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Sundays are a Day of Rest – by which I mean a Day of talking about the Rest of my life; that is, outside linguistics.

This post is, in fact, an apology.

Readers, if you were one of the poor souls who searched for “homosexual catholic linguistics” and found my blog, I am truly sorry. If there is such a thing as the linguistics of homosexual Catholics, I’m unaware of it, and certainly not qualified to write a blog post about it. Also, the fact that when I searched for it and my blog wasn’t on the first few pages suggests you were rather desperate to learn about this obscure area of religion/sexuality/language (delete as appropriate), so apologies for not providing the information you were searching for.

I decided to go through my search terms, and found several terms which I haven’t written about, but which I would find interesting and shall write about this year. On this list are:

  • “mercia dialets nowadays”: I have never actually considered the impact of Old Mercian on the current accent in the area, so this may make for an interesting post. I will include other dialects of Old English in the post.
  • “haptics in sociolinguistics”: Actually, haptics isn’t considered a branch of sociolinguistics, more pragmatics; and even that’s controversial. Being the study of touch, it is often studied in pragmatics and a means of communication. Some people say, however, that it shouldn’t be studied in linguistics at all because it’s nothing to do with speech… Anyway, I’ll write a post on haptics this year too.
  • “meaning of urinal to samuel johnson”: I hope Johnson’s definition of urinal was exciting. I wrote about his dictionary and included some funny entries a while ago, but hopefully this one will prove itself to be a worthy entry.
  • “sociolinguistics shortening pronunciation of words”: There are a number of ways you can shorten words, and a number of reasons you would want to do so. I sense an interesting post on the horizon.
  • “why can glaswegians understand the tennesse accent”: I wasn’t aware that the Tennessee accent was difficult to understand, or that there were any similarities between the two accents. I’m very interested in the ways different British accents could have influenced North American ones, so this will be a future post.
  • “how do they come up with grammar names”: You can now look forward to a post on the etymology of grammatical terms. Yay!

Some of the search terms, however, will not make an interesting read. Some of them are simply strange. I will attempt to write something about some of these here, to benefit anyone who searches for these things in the future.

  • perfect smile
A Perfect Smile

A Perfect Smile

  • “ronyó”: This apparently means kidney. Who knew?
  • “my dog essay”: I don’t have a dog, nor have I written an essay about one. It might interest this searcher, however, that Virginia Woolf wrote a story from the point of view of Elizabeth Barrett’s dog, which is called Flush, and is well worth a read.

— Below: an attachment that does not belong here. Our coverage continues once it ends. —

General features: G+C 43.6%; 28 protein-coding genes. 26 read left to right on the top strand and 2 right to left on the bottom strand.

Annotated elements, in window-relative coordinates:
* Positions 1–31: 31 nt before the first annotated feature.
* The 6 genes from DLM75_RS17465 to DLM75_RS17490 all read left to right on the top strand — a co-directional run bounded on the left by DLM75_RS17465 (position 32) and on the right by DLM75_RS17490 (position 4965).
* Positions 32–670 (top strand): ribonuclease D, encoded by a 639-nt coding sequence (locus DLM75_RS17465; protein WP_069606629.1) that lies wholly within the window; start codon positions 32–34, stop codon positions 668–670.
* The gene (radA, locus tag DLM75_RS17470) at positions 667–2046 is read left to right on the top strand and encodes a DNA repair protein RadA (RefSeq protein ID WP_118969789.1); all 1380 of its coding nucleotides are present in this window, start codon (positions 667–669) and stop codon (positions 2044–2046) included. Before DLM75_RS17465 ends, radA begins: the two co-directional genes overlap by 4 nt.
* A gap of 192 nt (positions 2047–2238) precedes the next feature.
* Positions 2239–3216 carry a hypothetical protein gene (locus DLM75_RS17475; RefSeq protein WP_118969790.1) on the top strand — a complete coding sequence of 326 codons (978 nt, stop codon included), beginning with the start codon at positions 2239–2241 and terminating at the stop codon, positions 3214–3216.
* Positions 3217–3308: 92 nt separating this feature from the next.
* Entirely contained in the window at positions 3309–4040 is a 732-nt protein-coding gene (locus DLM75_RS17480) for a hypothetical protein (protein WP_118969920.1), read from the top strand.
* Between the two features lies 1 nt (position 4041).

• “sometimes normal is not an option”: This one is rather depressing… Perhaps they were referring to Jeanette Winterson’s Why be Happy When You can be Normal? I do hope so. Otherwise, dear searcher; normal is boring. If normal is not an option, be exciting; it’s much more fun.
  • “blacklisted linguists”: I love the idea of a linguist being blacklisted! Depended on whether it actually happened or not, this could well be a topic of a future post.
  • “would like a speaking pal in scotland uk, where do i go?”: One would guess that Scotland, UK, is a good place for this.
  • “does teddy bears picnic have an apostophy”: Okay, I’m aware that I have written about this, but as there were several search terms along these lines, I feel the need to address this once more. Apostrophes denote possession. The picnic belongs to the teddy bears, therefore the answer is yes. As there is more than one bear (“Every bear that ever there was”), the apostrophe comes after the s, not in front as it would if it were only one bear. Therefore, it is a Teddy Bears’ Picnic.
  • “husband criticizes me for my accent”: I think it is permitted to use rude words towards anyone who criticizes your accent so much you feel the need to do an internet search on this.
  • “what happened to the english people when the vikings invade them”: The usual combination of being killed, having their houses torched, and being plundered. I do, however, speak about the effects on the English language in a post.
  • “forward as a meaningless word in speech”: Sorry, what? How do you intend to tell someone that you’re moving forward without using the word forward? I can’t even comprehend…

There are some search terms, however, which I don’t feel I can address comprehensively, if at all. Here they are:

  • “12 year old talks incessantly”
  • “a paragraph of what you feel for guy friend”
  • “catholic homosexual linguistics”
  • “black people speaking with scottish accent video”
  • “sex hadn”
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